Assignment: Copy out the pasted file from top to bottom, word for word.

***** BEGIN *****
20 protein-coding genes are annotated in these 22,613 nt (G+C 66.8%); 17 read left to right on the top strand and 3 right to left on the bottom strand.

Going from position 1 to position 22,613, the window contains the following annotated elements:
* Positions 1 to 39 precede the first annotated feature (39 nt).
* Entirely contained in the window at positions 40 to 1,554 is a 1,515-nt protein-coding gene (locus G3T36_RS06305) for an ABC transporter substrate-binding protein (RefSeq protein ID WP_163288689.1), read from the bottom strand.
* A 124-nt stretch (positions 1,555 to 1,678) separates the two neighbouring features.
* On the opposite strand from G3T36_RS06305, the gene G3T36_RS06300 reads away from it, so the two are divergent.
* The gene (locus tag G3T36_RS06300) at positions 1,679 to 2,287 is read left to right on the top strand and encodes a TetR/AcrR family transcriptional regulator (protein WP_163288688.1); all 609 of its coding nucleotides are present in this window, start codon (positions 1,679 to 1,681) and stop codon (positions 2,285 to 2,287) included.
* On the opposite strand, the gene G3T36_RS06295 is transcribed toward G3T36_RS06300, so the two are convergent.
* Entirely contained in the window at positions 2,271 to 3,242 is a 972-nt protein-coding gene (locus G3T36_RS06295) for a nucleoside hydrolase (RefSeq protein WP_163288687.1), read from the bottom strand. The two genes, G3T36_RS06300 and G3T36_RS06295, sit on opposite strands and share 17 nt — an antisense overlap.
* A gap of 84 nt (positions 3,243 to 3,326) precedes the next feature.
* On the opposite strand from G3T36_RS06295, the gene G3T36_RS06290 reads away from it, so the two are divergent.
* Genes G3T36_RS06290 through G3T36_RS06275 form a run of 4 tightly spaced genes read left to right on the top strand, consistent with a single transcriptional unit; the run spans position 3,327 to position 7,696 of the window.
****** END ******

20 protein-coding genes are annotated in these 22,613 nt (G+C 66.8%); 17 read left to right on the top strand and 3 right to left on the bottom strand.

Going from position 1 to position 22,613, the window contains the following annotated elements:
* Positions 1 to 39 precede the first annotated feature (39 nt).
* Entirely contained in the window at positions 40 to 1,554 is a 1,515-nt protein-coding gene (locus G3T36_RS06305) for an ABC transporter substrate-binding protein (RefSeq protein ID WP_163288689.1), read from the bottom strand.
* A 124-nt stretch (positions 1,555 to 1,678) separates the two neighbouring features.
* On the opposite strand from G3T36_RS06305, the gene G3T36_RS06300 reads away from it, so the two are divergent.
* The gene (locus tag G3T36_RS06300) at positions 1,679 to 2,287 is read left to right on the top strand and encodes a TetR/AcrR family transcriptional regulator (protein WP_163288688.1); all 609 of its coding nucleotides are present in this window, start codon (positions 1,679 to 1,681) and stop codon (positions 2,285 to 2,287) included.
* On the opposite strand, the gene G3T36_RS06295 is transcribed toward G3T36_RS06300, so the two are convergent.
* Entirely contained in the window at positions 2,271 to 3,242 is a 972-nt protein-coding gene (locus G3T36_RS06295) for a nucleoside hydrolase (RefSeq protein WP_163288687.1), read from the bottom strand. The two genes, G3T36_RS06300 and G3T36_RS06295, sit on opposite strands and share 17 nt — an antisense overlap.
* A gap of 84 nt (positions 3,243 to 3,326) precedes the next feature.
* On the opposite strand from G3T36_RS06295, the gene G3T36_RS06290 reads away from it, so the two are divergent.
* Genes G3T36_RS06290 through G3T36_RS06275 form a run of 4 tightly spaced genes read left to right on the top strand, consistent with a single transcriptional unit; the run spans position 3,327 to position 7,696 of the window.